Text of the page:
“It’s definitely more of the latter. It’s definitely more a reflection of my personality than a reaction to Fear Factory. It’s a reflection of my thoughts over the three decades of the existence of Fear Factory. It’s no secret that I’m not a huge metal fan – I do like some metal but, as a whole, I lean towards post-rock, post-punk, industrial and avant-garde.”

Track two on Apocrypha is titled The End Is Always The Beginning. Is it coincidental that you announced your Fear Factory departure with this release looming?
“The title of that track is definitely coincidental. I was demoing it in New York with [live guitarist] Edu Mussi and he was commenting on how the end of my guitar parts always [loop back to] the beginning, hence the name. In no way did I plan to make this [departure] happen at the same time as Apocrypha album coming out. It’s just the way life works sometimes…”

It came as a shock from the blue for fans – and even Dino Cazares, if reports are to be believed. Has walking away from Fear Factory been on your mind for some time?
“It’s been on my mind for a while. These lawsuits just drained me. The egos. The greed. Not just from band members, but from the attorneys involved. I just lost my love for it. I’ve been working [intensely] on The Watchers for the last two years. Working with people who I can trust and who I love, and with whom I have grown to find a niche musically definitely pushed me towards it. There are a lot of surprises. I’ve had a lot of surprises for the last four years. With Fear Factory, it’s just constantly been like ‘What?!’ You can only take so much. I felt like 30 years was a good run. Those albums I’ve done with Fear Factory will always be out there. I’ll always be part of that. I just felt like it was time to move forward.”

What are your feelings when looking back over the last 31 years with that band? Have these last few years soured them permanently?
“I’m proud of my legacy. We achieved great things. We made incredible music and left an indelible mark on the music industry and on fans around the globe. We’ve had peaks on top of mountains with our highs and we’ve plumbed the deepest trenches with our lows. There just comes a point where you have to move forward to do more great things with a different band…”

Will you still feature on the new Fear Factory album, whenever it emerges?
“We recorded and delivered an album in 2017. It was written and demoed in late 2016 with Damien Rainaud. In 2017, we recorded. The artwork was finalised. We designed the new Fear Factory logo, as always. The album was delivered to Nuclear Blast, and accepted. We’ve just been waiting for all of these lawsuits to be over for it to come out. So, yeah, I’m supposed to be on it because I recorded all the songs!”

You describe AOTW’s sound as the “soul without a machine…” Aside from the live intensity, to what extent is the greater edge on Apocrypha a cathartic reflection of those struggles with Fear Factory?
“The work with The Watchers was very therapeutic. The songs are very personal. They’re full of love for the people in my life and the people who have been in my life. Those I’ve lost. Those I’ve found. Repentance. Remorse. Joy. It’s the connection with people that really inspires me. One way that Fear Factory has influenced Apocrypha [more directly] is that Jayce felt that the standard of production needed to be equivalent to the power of a Fear Factory record. I’ve been associated with a lot of albums that sound fucking incredible. It became important to keep that going. I think that we succeeded.”

What role did Jayce’s Northstone studio in Wales play in that?
“The studio was a big part of it. He built exactly the studio that I would’ve built. We demoed a lot in different studios over the years, but [Northstone] became key. Before this album I’d only ever been in Wales a couple of times, playing in Cardiff or en route to Bristol. It wasn’t until Jayce invited me over with my guitar in 2016, and we went to Bridgend that I really fell in love with the place. It has the same pastoral, bucolic type of countryside that Pennsylvania had when I first went there to work with John in 2002. It was just so serene. The fact that the studio is in these rolling hills, connected to a 250-year-old manor with no cell-service means you’re able to create without distraction. It’s about that introspection, not trying to create something outside yourself but to release the feelings within.”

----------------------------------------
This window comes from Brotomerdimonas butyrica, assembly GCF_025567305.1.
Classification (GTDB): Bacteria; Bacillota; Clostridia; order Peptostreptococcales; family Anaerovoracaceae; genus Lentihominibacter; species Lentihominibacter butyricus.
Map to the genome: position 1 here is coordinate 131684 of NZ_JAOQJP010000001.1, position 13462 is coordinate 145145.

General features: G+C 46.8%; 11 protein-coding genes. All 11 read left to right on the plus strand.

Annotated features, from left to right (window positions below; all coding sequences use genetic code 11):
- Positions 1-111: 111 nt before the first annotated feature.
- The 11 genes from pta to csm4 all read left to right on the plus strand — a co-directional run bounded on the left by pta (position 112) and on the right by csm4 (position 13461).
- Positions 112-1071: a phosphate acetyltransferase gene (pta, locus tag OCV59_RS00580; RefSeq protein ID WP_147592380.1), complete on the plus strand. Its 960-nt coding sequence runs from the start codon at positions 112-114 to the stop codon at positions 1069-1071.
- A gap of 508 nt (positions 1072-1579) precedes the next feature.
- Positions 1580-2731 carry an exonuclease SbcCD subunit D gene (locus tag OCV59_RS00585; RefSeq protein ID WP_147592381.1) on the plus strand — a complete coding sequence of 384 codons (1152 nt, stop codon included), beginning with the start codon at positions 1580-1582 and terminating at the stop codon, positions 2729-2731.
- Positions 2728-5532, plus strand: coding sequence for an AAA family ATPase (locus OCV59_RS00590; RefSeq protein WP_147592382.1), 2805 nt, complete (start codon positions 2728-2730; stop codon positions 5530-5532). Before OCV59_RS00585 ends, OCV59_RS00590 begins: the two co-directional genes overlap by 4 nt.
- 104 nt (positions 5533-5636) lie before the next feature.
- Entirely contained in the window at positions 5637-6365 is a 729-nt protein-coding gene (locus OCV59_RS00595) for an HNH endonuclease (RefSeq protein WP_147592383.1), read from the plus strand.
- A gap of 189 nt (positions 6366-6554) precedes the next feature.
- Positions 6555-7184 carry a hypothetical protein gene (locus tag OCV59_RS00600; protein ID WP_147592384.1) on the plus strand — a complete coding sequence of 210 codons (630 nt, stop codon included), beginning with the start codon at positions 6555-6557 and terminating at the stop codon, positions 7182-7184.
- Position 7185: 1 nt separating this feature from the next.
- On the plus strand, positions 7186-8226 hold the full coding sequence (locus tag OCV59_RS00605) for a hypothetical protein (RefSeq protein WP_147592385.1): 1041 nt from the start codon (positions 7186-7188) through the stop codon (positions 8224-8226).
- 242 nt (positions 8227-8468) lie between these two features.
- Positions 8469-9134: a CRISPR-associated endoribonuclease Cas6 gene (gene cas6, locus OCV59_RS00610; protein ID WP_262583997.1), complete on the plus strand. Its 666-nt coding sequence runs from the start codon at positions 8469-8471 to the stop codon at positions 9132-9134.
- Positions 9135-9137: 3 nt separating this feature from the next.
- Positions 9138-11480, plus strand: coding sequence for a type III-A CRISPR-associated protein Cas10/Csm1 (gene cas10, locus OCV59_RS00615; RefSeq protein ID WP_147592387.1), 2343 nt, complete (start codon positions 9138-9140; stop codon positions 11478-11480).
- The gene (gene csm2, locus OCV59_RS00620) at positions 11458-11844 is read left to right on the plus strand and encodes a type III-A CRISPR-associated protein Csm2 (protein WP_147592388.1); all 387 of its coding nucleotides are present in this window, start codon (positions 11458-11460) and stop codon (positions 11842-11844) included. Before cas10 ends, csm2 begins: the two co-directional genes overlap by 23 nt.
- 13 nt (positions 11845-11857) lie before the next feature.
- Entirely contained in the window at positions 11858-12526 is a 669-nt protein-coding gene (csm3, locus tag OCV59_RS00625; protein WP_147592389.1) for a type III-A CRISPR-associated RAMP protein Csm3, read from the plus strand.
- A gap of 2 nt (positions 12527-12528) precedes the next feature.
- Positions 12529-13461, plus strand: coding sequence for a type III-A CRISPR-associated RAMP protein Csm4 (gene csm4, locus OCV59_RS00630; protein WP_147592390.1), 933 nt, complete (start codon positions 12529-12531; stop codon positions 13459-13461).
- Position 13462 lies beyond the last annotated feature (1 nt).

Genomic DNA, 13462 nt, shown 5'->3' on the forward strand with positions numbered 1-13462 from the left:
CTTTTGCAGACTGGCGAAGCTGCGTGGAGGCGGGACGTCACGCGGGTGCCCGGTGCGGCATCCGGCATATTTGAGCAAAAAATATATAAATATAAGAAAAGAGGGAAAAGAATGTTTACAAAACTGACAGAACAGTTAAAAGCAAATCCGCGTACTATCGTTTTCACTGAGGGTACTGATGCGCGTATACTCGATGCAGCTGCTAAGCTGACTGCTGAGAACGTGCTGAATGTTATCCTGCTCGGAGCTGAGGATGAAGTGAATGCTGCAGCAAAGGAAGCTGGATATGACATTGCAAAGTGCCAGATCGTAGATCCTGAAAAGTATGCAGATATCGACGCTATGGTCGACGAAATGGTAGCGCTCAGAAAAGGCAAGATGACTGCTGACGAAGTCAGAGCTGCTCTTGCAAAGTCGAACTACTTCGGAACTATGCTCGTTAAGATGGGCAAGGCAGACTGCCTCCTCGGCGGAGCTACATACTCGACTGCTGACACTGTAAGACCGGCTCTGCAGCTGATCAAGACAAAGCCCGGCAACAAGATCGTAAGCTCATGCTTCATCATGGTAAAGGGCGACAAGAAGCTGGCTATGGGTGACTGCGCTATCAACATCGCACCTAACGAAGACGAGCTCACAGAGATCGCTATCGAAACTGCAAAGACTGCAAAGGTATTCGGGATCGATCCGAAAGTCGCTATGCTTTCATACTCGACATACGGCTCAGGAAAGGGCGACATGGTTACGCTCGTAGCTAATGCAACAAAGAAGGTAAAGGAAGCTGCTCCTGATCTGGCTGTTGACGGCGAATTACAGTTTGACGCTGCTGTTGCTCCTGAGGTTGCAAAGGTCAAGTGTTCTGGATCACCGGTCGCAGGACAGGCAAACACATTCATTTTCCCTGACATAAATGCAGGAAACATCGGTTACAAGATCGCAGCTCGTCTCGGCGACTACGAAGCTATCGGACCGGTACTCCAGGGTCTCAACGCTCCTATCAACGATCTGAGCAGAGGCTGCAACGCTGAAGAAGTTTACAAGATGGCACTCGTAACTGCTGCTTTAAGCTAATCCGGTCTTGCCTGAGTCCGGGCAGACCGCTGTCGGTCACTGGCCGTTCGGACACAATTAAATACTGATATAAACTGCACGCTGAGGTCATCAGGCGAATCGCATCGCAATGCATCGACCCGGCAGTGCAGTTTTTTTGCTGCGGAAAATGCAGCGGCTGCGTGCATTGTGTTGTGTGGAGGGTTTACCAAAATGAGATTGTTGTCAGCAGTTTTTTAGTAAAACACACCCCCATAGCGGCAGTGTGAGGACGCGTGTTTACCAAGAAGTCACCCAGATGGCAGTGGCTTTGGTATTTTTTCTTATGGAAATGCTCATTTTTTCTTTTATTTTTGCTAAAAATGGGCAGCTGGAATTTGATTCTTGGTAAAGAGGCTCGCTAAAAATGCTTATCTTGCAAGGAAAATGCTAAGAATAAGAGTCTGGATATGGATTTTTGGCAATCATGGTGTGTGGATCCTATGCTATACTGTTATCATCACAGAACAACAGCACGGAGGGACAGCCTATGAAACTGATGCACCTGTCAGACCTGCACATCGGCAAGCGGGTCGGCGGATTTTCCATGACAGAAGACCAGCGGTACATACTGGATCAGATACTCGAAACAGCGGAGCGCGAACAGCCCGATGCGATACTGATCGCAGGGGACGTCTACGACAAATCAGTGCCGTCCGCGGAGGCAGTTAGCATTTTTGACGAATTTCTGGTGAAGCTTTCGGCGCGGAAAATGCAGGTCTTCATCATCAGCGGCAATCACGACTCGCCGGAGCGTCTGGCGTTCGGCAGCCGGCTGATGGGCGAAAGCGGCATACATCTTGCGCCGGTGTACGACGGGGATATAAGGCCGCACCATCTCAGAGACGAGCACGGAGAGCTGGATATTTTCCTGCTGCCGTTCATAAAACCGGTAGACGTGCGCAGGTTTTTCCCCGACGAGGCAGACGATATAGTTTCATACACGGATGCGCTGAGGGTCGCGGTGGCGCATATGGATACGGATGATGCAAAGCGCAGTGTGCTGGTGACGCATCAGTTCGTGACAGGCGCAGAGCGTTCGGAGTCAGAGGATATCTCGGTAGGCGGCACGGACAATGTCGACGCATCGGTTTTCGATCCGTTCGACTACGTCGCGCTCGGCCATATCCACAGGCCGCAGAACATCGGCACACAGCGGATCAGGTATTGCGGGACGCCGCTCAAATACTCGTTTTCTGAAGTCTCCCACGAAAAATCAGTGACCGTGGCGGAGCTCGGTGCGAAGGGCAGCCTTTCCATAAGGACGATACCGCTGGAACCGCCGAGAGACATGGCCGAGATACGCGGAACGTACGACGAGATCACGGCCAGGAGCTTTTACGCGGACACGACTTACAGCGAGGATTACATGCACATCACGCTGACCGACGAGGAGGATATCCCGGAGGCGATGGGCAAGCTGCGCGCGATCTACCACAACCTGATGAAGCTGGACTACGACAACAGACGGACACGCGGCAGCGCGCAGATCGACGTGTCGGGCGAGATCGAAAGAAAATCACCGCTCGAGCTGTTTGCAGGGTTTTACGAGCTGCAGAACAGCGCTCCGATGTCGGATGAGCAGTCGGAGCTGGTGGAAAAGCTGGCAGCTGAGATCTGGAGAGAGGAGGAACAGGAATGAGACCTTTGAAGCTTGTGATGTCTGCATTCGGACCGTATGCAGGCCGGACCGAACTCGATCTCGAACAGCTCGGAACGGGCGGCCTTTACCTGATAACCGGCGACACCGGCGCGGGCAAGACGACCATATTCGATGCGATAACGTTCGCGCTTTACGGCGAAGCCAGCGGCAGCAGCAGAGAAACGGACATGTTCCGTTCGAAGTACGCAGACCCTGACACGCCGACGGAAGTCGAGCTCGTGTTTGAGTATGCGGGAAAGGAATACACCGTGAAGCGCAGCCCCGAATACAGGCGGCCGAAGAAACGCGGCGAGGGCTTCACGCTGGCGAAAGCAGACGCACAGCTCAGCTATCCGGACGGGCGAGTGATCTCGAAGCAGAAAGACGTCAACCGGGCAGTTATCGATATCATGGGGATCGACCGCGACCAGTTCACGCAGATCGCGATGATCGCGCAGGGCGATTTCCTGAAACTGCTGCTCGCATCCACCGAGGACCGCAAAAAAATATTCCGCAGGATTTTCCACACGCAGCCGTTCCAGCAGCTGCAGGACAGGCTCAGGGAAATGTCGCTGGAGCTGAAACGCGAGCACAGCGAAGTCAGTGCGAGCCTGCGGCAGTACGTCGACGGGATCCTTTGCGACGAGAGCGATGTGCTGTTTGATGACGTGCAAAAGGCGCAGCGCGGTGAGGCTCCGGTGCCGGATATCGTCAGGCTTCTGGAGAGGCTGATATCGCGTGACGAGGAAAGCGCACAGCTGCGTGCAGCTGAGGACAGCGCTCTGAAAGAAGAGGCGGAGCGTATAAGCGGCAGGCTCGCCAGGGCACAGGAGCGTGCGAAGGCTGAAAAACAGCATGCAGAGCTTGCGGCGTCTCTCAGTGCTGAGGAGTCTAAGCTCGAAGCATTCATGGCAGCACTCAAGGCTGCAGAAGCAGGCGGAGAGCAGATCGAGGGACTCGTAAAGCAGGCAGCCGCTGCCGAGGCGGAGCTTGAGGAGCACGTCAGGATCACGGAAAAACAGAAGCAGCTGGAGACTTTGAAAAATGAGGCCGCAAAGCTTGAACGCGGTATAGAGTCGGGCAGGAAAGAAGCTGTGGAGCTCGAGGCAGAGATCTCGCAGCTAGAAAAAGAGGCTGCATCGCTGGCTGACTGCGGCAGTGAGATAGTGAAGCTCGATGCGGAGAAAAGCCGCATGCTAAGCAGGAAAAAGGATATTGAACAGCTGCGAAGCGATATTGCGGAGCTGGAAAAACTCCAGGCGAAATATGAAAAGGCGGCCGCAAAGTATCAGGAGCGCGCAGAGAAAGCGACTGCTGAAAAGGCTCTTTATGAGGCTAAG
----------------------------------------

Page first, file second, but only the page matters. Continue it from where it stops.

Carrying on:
How frustrating is it, having captured that live essence, but not being able to go play live?
“Every musician is having the same issues at the moment. Touring is not happening. Our goal is to tour this album whenever it is possible to tour. That’s looking like late-summer 2021 at this stage. We’re also planning a livestream event so that people can have something before then. We’ll do whatever we can to keep this album going, because we believe in it.”

And with more time having opened up for you, are there any other projects you’d like to explore?
“Musically, I dunno… Nothing has presented itself yet. Later on, I might toy with the idea of performing as a solo artist, drawing from every band I’ve been a part of over my 30-plus year career. I’ve been a part of a lot of bands, so something like that might be fun. In terms of other artistic endeavours, I’m focusing on writing and photography. I have written a follow-up to [2015 graphic novel] The Industrialist, which I just need to edit down because it’s far too long. I’m also working on something called The Apocrypha Of Stormcrow. It’s reading like the Dead Sea Scrolls: ancient writings upon which all these [AOTW] songs are based. I have two photography projects I’m working on, as well. One is a series of black and white photos of the desert from 2002-2003, inspired by the landscapes of Ansel Adams. The other is a series of colour photos from a town in Pennsylvania [Milton] that I fell in love with and moved to.”

Finally, looking further down your own path, is there any prospect of reconciliation with the Fear Factory guys down the line?
“I’m done. I haven’t spoken to Dino in three years. I haven’t spoken to Raymond [Herrera, drums] and Christian [Olde Wolbers, bass] in longer than that, and I have no intention to. I’m just moving forward with my life.”

Apocrypha is released October 9 via Dissonance Records.